Get more Mail & Guardian
Subscribe or Login

‘Major breakthrough’ as Ugandan ceasefire is signed

The Ugandan government said it had signed a permanent ceasefire accord with the Lord’s Resistance Army (LRA) rebel group on Saturday, a landmark step in efforts to end more than two decades of civil war.

Government delegation spokesperson Captain Chris Magezi called the accord ”another major breakthrough” in effort to end conflict that has left tens of thousands dead and displace two million.

”This agreement is an important landmark and a turning point,” Magezi said. ”This is a demonstration by both parties of their determination to work towards expeditious signing of the final peace agreement,” or the final overall accord.

The truce will take effect 24 hours after the signing of the final accord, which both sides hope will take place in the coming days.

It will be the first permanent ceasefire since LRA rebels began operating in northern Uganda two decades ago. The LRA says it has been fighting on behalf of neglected communities.

Disarmament and the demobilisation of LRA fighters is the last agenda item for the final agreement scheduled to be ”signed this week if all goes according to plan”, an official said.

Under the agreement, LRA fighters are required to gather in the South Sudan Ri-KwangBa assembly area from their hideouts in the Democratic Republic of Congo.

Any presence, movement or other actions of LRA forces outside Ri-KwangBa, including arms purchases and the recruitment of new fighters, constitute a violation of the truce, according to the text.

The deal barred hostage-taking, but did not direct the LRA to release civilians it has been accused of kidnapping during the conflict, which spurred a major humanitarian crisis

The south Sudan government was assigned to protect the rebels, supply them with food at the assembly point and oversee the overall implementation of the agreement.

The agreement directs the creation of a ceasefire monitoring team (CMT), headed by the Sudan People’s Liberation Army (SPLA). Each side will give five members and the African Union and the United Nations will provide 10 members.

Reached during talks in the south Sudan capital of Juba, the truce was signed by Ugandan Internal Affairs Minister Ruhakana Rugunda and LRA chief negotiator David Nyekorach Matsanga, and witnessed by south Sudan vice-president Riek Machar along with UN special envoy Joaquim Chissano, the former president of Mozambique.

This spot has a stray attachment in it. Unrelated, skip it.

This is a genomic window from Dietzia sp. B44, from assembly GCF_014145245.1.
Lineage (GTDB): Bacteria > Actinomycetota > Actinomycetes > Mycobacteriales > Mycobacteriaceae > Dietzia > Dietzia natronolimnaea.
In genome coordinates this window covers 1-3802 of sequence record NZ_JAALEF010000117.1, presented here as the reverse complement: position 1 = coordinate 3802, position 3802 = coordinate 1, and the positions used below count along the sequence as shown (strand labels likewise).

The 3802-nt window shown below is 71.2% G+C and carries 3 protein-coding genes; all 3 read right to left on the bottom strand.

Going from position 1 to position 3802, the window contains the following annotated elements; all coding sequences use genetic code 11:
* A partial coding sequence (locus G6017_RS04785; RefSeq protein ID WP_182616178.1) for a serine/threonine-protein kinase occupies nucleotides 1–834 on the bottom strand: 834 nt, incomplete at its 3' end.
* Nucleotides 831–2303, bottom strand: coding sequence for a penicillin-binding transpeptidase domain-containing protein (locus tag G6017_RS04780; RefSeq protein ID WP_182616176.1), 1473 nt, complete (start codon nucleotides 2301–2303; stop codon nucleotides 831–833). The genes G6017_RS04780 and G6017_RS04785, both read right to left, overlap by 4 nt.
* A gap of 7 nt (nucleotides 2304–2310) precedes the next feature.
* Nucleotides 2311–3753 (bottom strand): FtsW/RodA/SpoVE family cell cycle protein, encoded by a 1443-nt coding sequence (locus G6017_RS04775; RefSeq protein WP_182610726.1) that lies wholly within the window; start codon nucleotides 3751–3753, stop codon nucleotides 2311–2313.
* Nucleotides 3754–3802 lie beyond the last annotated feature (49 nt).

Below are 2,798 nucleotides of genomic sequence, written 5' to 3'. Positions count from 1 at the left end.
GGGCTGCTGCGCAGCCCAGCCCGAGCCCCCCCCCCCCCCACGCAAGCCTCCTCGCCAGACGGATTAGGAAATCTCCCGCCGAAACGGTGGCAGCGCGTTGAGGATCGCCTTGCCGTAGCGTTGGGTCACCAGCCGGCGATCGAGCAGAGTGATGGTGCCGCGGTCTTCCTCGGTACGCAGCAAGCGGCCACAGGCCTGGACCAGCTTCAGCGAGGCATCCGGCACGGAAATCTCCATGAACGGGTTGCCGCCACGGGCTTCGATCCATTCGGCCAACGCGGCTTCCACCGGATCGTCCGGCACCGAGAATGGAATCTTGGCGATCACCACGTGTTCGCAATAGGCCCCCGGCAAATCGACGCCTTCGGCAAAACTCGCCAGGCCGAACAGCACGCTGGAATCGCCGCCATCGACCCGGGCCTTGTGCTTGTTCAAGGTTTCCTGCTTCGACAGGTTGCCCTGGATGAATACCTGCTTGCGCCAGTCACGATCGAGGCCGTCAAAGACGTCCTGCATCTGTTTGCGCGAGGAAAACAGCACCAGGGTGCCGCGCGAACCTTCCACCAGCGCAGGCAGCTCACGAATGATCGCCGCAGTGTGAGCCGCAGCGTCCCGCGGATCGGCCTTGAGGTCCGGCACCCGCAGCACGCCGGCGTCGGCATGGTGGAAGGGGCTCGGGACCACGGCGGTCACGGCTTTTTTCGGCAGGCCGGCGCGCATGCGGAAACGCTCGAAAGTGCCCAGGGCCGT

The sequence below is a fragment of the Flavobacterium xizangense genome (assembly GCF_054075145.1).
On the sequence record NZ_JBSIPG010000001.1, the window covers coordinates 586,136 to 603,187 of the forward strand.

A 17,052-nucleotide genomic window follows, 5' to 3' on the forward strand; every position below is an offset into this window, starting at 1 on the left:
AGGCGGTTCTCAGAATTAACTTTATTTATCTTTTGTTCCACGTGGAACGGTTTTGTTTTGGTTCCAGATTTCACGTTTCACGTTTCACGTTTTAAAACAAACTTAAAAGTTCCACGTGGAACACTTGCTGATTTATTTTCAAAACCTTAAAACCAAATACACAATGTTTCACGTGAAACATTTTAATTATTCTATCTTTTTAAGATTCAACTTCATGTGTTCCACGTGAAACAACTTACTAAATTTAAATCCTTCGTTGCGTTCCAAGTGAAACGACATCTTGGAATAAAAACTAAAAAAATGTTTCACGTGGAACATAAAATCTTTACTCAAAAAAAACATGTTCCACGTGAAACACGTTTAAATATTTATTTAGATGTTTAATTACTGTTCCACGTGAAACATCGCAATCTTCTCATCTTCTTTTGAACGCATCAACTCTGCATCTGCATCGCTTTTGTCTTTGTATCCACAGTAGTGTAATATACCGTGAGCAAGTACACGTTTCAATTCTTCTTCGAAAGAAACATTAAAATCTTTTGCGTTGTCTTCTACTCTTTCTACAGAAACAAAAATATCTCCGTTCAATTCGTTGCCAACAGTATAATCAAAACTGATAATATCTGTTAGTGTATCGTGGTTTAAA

On Wednesday, UN chief Ban Ki-moon urged the feuding sides to reach a comprehensive peace deal quickly.

The conflict has raged since 1988, when elusive LRA chief Joseph Kony took charge of a two-year-old regional rebellion among northern Uganda’s ethnic Acholi minority. LRA rebels say they are fighting for the establishment of a government based on the biblical Ten Commandments.

Launched in July 2006, the peace talks are seen as the best chance to end the conflict.

The International Criminal Court (ICC), which has accused four LRA commanders, including Kony, has refused to lift its indictments despite calls by northern Ugandan elders and some government officials.

Kony has vowed never to sign a final peace agreement unless the ICC indictments are lifted, a position that has cast a pall over the peace process. — Sapa-AFP

Subscribe for R500/year

Thanks for enjoying the Mail & Guardian, we’re proud of our 36 year history, throughout which we have delivered to readers the most important, unbiased stories in South Africa. Good journalism costs, though, and right from our very first edition we’ve relied on reader subscriptions to protect our independence.

Digital subscribers get access to all of our award-winning journalism, including premium features, as well as exclusive events, newsletters, webinars and the cryptic crossword. Click here to find out how to join them and get a 57% discount in your first year.

Related stories

WELCOME TO YOUR M&G

If you’re reading this, you clearly have great taste

If you haven’t already, you can subscribe to the Mail & Guardian for less than the cost of a cup of coffee a week, and get more great reads.

Already a subscriber? Sign in here

Advertising

Subscribers only

R350 social relief grant not enough to live on

Nearly half of the population in South Africa — one of the most unequal countries in the world — is considered chronically poor.

More top stories

R350 social relief grant not enough to live on

Nearly half of the population in South Africa — one of the most unequal countries in the world — is considered chronically poor.

US fashion contaminates Africa’s water

Untreated effluent from textile factories in in Lesotho, Ethiopia, Kenya, Mauritius and Madagascar pours into rivers, contaminating the water

Deep seabed mining a threat to Africa’s coral reefs

The deep oceans are a fragile final frontier, largely unknown and untouched but mining companies and governments — other than those in Africa — are eying its mineral riches

Komodo dragon faces extinction

The world’s largest monitor lizard has moved up the red list for threatened species, with fewer than 4 000 of the species left
Advertising

press releases

Loading latest Press Releases…
×